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Two Cheers for Bipartisanship

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By using the "recess appointment" process to install Richard Corday as the first director of the new Consumer Financial Protection Bureau, President Obama has seemingly reaffirmed the end of his wishful working for bipartisan cooperation in Washington. Coupled with his recent speech given at the site of Teddy Roosevelt's historic commitment to the "Square Deal," perhaps we are finally seeing the end of his humiliating and fruitless courtship of Republican partners. To many Obama supporters, long yearning for him to act less like Mister Rogers and more like Vince Lombardi, this aggressive stance is coming just in the nick of time.

Although Americans would like to see a harmonious consensus emerge about how to rejuvenate our base of economic growth and job creation, to reform our healthcare system or to protect the planet from climate change, it's just not likely to happen. And, if we take the long view, that's probably okay.

It turns out that partisanship -- even or especially rabid partisanship -- seems to be the normative way that significant progress is achieved in the U.S. This process is not pretty to watch but, over the longer term, seems to have accounted for a fair amount of advancement. By contrast, times of seemingly harmonious consensus have concealed and sustained unthinking and unthinkable outrages against fellow citizens. A few examples will illustrate:

You'd think that our treasured Bill of Rights might have been the product of bipartisan consensus, but it wasn't. It became part of our Constitution only because a fierce band of partisans fought for it and eventually forced the grudging compliance of the majority who had been perfectly content to leave it out of the original Constitution.

The same was true, of course, for the abolition of slavery. The broad bipartisan consensus of Congress thought slavery was just fine. Lincoln and his highly partisan Republican party upset that comfy accommodation through relentless agitation. Later, in full control of Congress and the Executive branch, they embedded full equality in the Constitution over the bitter opposition of the Democrats and their feckless President Andrew Johnson.

Rambunctious and single-minded President Theodore Roosevelt busted all kinds of established bipartisan mindsets, wreaking havoc on monopolistic business trusts and removing massive tracts of land from exposure to commercial exploitation, creating national wilderness areas and parks that effectively "socialized" almost two hundred million acres of America.

And his cousin FDR further "socialized" the country, in the minds of those who vilified his every thought and action, by creating the New Deal and Social Security over perhaps the most ferocious opposition ever mounted in Washington.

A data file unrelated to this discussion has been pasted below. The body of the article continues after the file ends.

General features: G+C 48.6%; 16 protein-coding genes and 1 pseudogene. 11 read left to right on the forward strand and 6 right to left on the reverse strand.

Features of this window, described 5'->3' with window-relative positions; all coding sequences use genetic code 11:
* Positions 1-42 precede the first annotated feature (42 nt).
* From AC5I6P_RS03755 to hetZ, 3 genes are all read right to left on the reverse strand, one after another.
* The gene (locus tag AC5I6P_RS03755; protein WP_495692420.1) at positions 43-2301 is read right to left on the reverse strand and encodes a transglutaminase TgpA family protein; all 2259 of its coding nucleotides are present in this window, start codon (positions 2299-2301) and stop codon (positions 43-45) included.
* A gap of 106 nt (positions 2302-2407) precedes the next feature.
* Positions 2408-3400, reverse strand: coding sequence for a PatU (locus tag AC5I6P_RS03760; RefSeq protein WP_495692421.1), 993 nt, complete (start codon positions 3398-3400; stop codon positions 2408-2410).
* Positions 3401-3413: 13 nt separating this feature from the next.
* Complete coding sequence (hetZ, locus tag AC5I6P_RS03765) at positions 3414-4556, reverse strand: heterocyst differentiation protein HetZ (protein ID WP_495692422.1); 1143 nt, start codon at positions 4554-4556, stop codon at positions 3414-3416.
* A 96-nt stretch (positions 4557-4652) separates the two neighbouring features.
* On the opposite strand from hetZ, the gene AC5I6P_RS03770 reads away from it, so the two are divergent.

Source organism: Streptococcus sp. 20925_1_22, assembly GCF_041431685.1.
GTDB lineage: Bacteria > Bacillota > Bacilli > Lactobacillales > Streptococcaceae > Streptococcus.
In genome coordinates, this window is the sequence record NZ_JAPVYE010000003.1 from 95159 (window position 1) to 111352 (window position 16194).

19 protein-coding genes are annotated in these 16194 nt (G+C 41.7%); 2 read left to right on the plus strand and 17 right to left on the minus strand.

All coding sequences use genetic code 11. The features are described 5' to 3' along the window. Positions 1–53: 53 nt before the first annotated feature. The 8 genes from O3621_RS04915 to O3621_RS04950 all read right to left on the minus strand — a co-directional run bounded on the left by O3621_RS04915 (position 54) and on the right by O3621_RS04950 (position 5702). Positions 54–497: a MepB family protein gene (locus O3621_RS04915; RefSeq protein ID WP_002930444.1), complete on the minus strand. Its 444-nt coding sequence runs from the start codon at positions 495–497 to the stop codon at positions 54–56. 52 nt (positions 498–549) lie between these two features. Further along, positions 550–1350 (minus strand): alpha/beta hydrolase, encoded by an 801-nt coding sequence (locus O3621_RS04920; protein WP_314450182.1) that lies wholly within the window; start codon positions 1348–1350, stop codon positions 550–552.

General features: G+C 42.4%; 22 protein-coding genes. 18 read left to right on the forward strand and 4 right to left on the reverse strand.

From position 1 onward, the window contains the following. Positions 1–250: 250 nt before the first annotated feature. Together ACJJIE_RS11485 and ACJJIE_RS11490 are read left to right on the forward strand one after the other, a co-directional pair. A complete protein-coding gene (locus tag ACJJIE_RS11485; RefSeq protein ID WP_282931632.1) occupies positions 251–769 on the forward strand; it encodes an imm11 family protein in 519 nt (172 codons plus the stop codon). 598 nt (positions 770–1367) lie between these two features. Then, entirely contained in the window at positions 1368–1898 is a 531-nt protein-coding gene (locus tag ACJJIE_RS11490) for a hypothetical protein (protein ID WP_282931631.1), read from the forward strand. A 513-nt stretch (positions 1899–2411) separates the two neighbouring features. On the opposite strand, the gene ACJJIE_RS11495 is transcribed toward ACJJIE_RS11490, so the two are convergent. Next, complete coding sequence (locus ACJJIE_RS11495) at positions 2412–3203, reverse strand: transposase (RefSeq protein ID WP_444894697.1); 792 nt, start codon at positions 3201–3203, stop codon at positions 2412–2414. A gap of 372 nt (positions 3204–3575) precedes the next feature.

Later, the Kennedy brothers' efforts to dismantle segregation not only eschewed bipartisan sentiment but even overrode their own party's prejudices, taking bold action that demolished official racism but also alienated and eventually destroyed their own Democratic party's historic base of support in the Deep South.

Meanwhile, the Bipartisan Hall of Shame features not only the support of slavery but post-Civil War segregation, the internment of Japanese-Americans during World War II, the rampages of Senator Joseph McCarthy, and the launching of the clearly suspect war on Iraq which was endorsed by 29 Democrats and 48 Republicans.

Does this mean that bipartisanship is a bad thing? Of course not. Lincoln famously said that "A house divided against itself cannot stand." But the remodeling of a house -- its constant improvement to make it even more durable and satisfying for those who live there -- is inherently a disruptive process (as any who've lived through it will readily testify). The genius of a democracy is its willingness to put all the issues on the table right out in public, where the differing points of view can be seen, heard, and debated. Eventually, one point of view comes to prevail, and when our citizenry and a few courageous members of the "other party" are in their right minds, that prevailing point of view usually improves our common dwelling place.

This often-painful process is a kind of "inertial guidance system" of the sort used to launch a rocket to Mars. Rather than take a straight aim and hope for the best, inertial guidance systems consist of a relentless chain of tacks back and forth, correcting and counter-correcting the pathway to ensure eventual success. In 2005, many Democrats felt both rage and despair that Carl Rove's reputed campaign to create "a permanent Republican majority" was succeeding and was indeed unstoppable. A year later, Democrats controlled Congress.

Today, many Democrats and independents yearn to see President Obama step up fearlessly and relentlessly to fulfill the hope of a more equable America. They trust that the clarity and rightness of his aim to restore fairness in America will eventually carry the day. All along they have heard him speak softly of these hopes. Now it remains to be seen if he will continue to wield the big stick to achieve them.


[This column draws on the work of historian Sam Haselby, for which the author is grateful.]